National realtors group spending big bucks supporting Hoss and Staver
An outside realtors group is spending thousands of dollars supporting two Rochester City Council candidates this election cycle.
The National Association of Realtors has invested a combined $30,000 — big money for municipal elections — into backing campaign bids for incumbent council president Randy Staver and Ward 2 challenger Scott Hoss.
News of the financial support was first reported Tuesday by the Post-Bulletin. Both Hoss and Staver told the paper they were unaware the realtors group had been independently backing their election bids.
There is no indication the association has been coordinating with either candidate, making the support legal under campaign finance law. Third-party groups, or political action committees, are allowed to support candidates financially as long as they operate independently of the campaigns.
The realtors association has spent $13,810 to support Hoss, who is challenging incumbent council member Michael Wojcik. The group has put in $16,184 to support Staver, who is being challenged by businessman Sean Allen.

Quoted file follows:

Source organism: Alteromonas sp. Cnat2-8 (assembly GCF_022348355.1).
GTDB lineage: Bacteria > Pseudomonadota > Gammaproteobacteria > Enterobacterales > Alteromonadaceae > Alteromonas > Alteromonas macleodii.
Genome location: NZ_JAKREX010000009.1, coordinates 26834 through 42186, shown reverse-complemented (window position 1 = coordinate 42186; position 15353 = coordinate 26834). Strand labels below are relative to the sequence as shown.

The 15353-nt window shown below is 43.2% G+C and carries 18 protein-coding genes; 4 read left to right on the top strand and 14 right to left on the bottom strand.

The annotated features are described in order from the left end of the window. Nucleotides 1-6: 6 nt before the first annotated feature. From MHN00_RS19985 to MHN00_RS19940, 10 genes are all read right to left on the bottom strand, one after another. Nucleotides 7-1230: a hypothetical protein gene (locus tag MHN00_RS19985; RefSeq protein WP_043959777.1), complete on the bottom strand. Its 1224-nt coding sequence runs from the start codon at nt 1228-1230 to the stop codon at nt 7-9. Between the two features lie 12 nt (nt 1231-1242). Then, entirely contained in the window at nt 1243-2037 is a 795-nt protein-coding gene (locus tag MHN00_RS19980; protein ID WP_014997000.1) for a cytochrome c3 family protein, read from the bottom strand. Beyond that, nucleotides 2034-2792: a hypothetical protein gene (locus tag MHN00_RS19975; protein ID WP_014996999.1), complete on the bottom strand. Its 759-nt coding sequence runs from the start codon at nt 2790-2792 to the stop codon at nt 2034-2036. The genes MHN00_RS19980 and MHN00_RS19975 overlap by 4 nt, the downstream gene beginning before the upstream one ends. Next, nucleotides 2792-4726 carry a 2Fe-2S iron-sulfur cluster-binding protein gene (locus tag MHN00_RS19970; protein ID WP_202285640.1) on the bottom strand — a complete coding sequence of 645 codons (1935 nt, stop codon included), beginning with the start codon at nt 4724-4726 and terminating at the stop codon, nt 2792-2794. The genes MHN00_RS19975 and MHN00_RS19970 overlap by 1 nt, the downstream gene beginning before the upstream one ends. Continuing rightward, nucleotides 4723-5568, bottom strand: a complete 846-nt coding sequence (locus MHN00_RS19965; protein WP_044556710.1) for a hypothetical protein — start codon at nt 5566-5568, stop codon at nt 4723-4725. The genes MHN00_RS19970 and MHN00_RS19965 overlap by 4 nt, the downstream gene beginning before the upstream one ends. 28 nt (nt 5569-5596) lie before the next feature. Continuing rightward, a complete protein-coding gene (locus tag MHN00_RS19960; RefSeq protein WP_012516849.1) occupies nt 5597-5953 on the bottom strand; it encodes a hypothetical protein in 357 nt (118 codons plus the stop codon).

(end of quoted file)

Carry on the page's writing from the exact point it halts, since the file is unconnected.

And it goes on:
According to a campaign finance report filed with the city, the funds have been used for consulting, data, mailers and phone calls backing the candidates.
The association describes itself as "America's largest trade association, representing over 1.1 million members .... involved in all aspects of the residential and commercial real estate industries."
According to OpenSecrets.org: "While the bulk of its interests revolve around property management and control, the group also lobbies federal lawmakers and the administration on virtually every issue facing the business sector, including health care, bankruptcy legislation and tax rates."
In addition to supporting candidates for federal office, the association has a track record of investing in local elections, as well (examples here and here). The group has historically given to both sides of the political aisle.
It's worth noting: Back in July, we reported that a group of influential business leaders were in the process of forming an organization that would allow them to privately support local elections. Those involved, however, later denied involvement and word around town was the group dropped the idea once their plans were made public. The big difference, of course, between the two groups is transparency. The realtors association fully disclosed their funding to the city; the "dark money" group had no intention of doing so.
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(Cover: National Association of Realtors)